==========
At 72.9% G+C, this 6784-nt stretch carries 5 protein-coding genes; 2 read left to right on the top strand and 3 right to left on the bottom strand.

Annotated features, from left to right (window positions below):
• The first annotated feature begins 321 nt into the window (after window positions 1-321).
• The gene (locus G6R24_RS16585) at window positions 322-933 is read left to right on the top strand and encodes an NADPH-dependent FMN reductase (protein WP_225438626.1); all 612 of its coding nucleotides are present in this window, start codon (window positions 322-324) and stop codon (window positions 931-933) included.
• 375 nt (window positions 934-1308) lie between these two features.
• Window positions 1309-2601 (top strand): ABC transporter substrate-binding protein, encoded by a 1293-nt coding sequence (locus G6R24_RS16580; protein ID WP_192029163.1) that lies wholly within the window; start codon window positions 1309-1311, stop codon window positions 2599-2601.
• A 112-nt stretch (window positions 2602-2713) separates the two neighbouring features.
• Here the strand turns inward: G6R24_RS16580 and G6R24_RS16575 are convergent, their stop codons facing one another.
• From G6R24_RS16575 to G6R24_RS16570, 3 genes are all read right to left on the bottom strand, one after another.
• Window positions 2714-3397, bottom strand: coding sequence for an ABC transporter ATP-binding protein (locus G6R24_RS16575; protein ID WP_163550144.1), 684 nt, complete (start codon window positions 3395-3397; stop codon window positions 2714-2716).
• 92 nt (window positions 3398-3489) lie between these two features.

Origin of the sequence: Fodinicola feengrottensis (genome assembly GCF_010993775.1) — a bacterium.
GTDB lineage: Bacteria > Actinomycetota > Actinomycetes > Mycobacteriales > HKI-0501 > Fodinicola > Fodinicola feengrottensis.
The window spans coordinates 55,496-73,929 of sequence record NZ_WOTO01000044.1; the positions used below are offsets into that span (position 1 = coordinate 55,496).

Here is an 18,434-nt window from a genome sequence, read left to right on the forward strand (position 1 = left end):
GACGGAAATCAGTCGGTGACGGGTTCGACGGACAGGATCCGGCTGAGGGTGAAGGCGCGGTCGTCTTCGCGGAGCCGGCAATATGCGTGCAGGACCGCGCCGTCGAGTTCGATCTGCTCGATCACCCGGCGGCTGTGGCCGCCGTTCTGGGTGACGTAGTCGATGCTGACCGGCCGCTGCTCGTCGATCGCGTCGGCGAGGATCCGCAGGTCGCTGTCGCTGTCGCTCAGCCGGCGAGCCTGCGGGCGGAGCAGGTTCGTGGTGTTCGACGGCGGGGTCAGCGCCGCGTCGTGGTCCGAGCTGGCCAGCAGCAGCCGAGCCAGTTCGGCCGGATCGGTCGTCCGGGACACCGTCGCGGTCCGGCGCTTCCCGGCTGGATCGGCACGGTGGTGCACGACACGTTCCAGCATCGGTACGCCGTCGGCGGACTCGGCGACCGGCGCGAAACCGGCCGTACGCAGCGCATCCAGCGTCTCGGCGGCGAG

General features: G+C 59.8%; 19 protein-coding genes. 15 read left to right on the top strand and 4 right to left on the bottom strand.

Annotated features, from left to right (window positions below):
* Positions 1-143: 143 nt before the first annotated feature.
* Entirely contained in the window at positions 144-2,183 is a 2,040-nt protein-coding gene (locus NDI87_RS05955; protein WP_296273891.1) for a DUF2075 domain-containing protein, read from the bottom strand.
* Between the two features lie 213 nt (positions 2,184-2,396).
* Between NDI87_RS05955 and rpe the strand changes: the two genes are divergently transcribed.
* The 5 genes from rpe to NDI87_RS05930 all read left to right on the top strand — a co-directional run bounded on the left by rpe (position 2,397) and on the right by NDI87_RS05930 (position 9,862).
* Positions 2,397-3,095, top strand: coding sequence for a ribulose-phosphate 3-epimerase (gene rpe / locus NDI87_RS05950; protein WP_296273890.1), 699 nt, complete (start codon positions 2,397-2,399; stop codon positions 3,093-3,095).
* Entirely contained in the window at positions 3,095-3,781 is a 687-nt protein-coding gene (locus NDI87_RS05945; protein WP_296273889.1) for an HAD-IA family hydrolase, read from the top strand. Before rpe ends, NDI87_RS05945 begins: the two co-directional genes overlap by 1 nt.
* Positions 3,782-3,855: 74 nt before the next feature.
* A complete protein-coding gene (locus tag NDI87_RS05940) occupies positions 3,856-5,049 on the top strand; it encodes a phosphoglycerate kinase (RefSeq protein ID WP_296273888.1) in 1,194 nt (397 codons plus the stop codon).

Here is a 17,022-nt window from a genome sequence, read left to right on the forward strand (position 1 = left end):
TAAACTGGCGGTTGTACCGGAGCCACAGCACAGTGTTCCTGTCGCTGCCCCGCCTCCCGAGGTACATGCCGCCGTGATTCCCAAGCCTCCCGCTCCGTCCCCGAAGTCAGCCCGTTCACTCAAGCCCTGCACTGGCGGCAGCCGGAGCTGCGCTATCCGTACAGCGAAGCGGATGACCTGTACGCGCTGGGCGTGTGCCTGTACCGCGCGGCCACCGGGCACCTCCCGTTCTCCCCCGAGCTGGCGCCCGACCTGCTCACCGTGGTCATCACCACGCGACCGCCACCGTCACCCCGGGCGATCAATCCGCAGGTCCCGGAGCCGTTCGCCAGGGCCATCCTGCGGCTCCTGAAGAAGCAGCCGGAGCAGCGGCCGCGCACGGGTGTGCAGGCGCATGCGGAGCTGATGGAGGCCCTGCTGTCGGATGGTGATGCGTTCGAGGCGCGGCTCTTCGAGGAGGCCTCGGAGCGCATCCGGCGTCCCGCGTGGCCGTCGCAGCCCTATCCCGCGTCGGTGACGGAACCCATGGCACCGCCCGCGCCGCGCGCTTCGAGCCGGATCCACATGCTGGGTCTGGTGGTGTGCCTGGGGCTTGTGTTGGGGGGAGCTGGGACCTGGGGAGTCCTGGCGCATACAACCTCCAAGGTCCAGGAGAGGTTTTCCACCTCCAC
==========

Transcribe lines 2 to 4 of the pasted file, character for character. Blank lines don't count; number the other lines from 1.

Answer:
Annotated features, from left to right (window positions below):
• The first annotated feature begins 321 nt into the window (after window positions 1-321).
• The gene (locus G6R24_RS16585) at window positions 322-933 is read left to right on the top strand and encodes an NADPH-dependent FMN reductase (protein WP_225438626.1); all 612 of its coding nucleotides are present in this window, start codon (window positions 322-324) and stop codon (window positions 931-933) included.